The candidates list may be replaced by a function that produces a list. See (helm wiki) for details.
These are popular applications developed using helm completion and narrowing framework. They are available for individual installs through the Emacs package manager. This list is not exhaustive.
helm-mode: turns on helm completions for most standard emacs completions. Helm provides even more optimized helm completions for some commands in helm-mode. Prefer these natively optimized versions over the ones in helm-mode.
helm-find-files: one command that handles all the files related commands (bind to
helm-buffers-list: provides enhanced buffers listing.
helm-browse-project: handles project files and buffers; defaults to current directory; works with
helm-find-files; recommended with helm-ls-git, helm-ls-hg and
helm-ls-svnfor a better handling of version control files. Each time a project under version control is visited it is added to
helm-browse-project-historyand can be visted with
helm-dabbrev: enhanced dabbrev implementation with helm completion; does not use emacs code.
helm-moccur: enhanced occur for one or more buffers; launch from
execute-extended-command(bind it to
helm-imenu-in-all-buffers: provide imenus for current or all buffers.
helm-etags-select: enhanced etags with helm-completion; usable everywhere with
helm-apropos: enhanced apropos for functions and variables that
Grep: launch from any helm file commands; supports back-ends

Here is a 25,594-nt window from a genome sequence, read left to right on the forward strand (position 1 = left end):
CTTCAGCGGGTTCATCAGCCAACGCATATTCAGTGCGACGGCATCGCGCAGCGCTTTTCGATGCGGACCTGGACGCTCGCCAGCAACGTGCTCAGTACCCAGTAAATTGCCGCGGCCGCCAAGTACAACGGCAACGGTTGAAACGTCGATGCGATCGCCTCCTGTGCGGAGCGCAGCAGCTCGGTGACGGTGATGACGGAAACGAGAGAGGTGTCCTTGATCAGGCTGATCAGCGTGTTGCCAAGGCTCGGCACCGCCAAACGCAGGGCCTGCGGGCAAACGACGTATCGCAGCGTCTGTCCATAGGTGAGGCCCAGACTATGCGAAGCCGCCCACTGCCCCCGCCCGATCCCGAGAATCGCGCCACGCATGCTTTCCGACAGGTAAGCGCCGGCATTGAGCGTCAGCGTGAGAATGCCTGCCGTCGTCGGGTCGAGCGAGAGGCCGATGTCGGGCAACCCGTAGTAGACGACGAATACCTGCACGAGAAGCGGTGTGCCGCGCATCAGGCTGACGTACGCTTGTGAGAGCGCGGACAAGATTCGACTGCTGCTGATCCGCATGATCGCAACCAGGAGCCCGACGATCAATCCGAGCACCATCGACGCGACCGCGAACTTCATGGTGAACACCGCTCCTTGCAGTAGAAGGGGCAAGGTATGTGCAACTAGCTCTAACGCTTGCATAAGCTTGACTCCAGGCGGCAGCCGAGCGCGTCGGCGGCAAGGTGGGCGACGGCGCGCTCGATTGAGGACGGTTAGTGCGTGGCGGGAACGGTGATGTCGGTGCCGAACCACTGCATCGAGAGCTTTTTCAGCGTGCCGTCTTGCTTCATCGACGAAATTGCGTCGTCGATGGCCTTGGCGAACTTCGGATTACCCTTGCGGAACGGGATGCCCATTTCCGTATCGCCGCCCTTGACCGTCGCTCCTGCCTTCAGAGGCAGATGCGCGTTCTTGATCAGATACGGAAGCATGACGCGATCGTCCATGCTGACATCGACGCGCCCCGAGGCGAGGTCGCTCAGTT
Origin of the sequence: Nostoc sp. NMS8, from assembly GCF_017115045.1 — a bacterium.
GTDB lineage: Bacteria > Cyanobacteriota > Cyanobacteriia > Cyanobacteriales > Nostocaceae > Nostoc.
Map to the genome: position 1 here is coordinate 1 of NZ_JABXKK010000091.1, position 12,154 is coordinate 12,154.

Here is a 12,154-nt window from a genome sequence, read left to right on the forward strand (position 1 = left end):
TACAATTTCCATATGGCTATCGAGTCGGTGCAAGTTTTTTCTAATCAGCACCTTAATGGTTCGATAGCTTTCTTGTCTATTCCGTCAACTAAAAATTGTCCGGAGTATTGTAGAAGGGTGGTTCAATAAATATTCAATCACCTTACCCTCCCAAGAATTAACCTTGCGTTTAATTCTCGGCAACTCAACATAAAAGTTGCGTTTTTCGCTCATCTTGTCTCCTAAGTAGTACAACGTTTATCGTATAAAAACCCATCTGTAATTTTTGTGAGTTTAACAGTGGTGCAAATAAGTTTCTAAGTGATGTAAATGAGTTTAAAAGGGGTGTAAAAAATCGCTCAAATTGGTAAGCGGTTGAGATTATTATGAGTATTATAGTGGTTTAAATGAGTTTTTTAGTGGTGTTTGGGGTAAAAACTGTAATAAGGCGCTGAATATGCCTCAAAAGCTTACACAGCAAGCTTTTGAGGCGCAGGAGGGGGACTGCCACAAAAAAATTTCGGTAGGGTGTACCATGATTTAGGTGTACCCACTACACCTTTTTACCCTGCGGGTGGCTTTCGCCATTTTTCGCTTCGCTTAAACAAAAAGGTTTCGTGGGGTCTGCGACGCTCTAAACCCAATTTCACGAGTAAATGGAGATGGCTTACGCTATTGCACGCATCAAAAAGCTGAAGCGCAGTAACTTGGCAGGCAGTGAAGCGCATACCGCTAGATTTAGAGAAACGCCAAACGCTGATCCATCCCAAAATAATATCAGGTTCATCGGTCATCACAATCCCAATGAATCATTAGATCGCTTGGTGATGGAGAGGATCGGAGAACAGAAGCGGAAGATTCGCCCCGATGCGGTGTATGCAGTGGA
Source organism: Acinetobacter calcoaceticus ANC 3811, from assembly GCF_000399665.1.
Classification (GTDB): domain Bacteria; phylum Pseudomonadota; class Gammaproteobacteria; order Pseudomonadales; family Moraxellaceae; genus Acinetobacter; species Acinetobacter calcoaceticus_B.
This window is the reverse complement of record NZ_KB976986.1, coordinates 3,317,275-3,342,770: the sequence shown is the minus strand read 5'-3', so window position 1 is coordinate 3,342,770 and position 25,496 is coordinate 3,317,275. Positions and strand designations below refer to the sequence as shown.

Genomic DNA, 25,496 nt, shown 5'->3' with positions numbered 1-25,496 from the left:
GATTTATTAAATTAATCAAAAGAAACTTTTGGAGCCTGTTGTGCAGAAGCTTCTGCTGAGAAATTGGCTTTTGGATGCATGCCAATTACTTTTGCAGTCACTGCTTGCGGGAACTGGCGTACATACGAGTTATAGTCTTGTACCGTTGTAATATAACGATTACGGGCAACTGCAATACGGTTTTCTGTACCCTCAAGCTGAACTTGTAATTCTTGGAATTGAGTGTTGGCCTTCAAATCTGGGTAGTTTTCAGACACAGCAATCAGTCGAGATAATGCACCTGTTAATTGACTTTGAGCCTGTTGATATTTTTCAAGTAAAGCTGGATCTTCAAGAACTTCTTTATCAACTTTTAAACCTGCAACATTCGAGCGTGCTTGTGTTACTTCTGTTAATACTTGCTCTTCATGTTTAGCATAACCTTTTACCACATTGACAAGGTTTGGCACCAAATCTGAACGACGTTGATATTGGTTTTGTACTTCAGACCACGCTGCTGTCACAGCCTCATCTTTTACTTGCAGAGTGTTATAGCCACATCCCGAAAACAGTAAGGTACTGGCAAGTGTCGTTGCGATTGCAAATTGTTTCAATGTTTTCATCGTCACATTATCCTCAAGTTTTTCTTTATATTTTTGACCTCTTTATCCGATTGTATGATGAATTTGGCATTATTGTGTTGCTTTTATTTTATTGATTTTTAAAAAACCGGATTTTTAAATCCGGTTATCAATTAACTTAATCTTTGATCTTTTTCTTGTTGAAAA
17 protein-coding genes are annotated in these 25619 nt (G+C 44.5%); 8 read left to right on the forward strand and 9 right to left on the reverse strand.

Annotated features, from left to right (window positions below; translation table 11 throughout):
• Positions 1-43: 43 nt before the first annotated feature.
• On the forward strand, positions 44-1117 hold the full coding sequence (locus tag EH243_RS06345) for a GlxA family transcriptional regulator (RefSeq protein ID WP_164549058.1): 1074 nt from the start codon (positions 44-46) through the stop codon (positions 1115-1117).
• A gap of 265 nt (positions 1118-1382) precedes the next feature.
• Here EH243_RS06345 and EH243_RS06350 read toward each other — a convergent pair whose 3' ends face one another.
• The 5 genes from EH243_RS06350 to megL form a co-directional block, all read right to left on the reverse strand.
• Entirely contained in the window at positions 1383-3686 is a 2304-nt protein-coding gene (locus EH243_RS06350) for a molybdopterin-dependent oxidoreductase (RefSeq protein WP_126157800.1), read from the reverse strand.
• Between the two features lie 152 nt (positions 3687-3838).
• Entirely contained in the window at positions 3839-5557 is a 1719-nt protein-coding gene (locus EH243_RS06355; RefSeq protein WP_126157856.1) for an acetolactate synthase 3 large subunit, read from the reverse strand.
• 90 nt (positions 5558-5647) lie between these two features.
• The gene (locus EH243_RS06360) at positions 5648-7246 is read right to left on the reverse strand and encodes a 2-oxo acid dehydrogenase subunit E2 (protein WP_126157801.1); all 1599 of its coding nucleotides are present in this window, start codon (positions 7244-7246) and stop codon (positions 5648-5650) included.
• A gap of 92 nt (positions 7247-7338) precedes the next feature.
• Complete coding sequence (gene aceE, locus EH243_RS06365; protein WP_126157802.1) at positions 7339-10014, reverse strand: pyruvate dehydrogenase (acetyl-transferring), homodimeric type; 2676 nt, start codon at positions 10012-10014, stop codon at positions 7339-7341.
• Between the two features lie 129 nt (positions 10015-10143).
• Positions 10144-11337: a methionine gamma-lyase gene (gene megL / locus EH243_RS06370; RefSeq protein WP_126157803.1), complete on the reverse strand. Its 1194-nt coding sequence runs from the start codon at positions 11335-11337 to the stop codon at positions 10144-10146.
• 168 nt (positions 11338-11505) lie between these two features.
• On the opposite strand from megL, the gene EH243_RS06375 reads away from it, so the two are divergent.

agand custom implementation of
helm-gid: Helm interface for
helm-show-kill-ring: A helm browser for kill ring.
helm-all-mark-rings: A helm browser for mark ring; retrieves last positions in buffers.
helm-filtered-bookmarks: enhanced browser for bookmarks.
helm-list-elisp-packages: enhanced browser for elisp package management.
Recommended Helm extensions
Warning Helm development has sparked quite a few extensions, many
of which duplicate features already included in helm. Some of these
packages (about 20 at last count in the MELPA repository) are either
deprecated or unmaintained. Moreover, many remain out-of-sync with
helm core development cycles causing incompatibilities. To avoid
helm problems or unstable emacs, please look for comparable features
within helm and
emacs-helm before installing such
Other emacs extensions recommended with helm
The Helm project has a current unresolved issue list. Please feel free to fix any of them; send a pull request.
The Helm project maintains a list of contributors.
Bugs & Improvements
The Helm Team welcomes bug reports and suggestions. Note that not all bugs when using Helm are due to Helm. Because of the way Helm interacts with many Emacs features, bugs may be related to Emacs itself.
One way to ascertain that the bugs are helm-related, recreate the
error either by using
Emacs -Q or by running the included package
./emacs-helm.sh located in the helm directory.
Helm comes now with a template for filling bugs, when reporting issues, be sure to fill all sections and to run helm from a minimal install as described above to reproduce your bug.
Helm Wiki and emacs-helm Google group are two readily available locations.
The Helm Team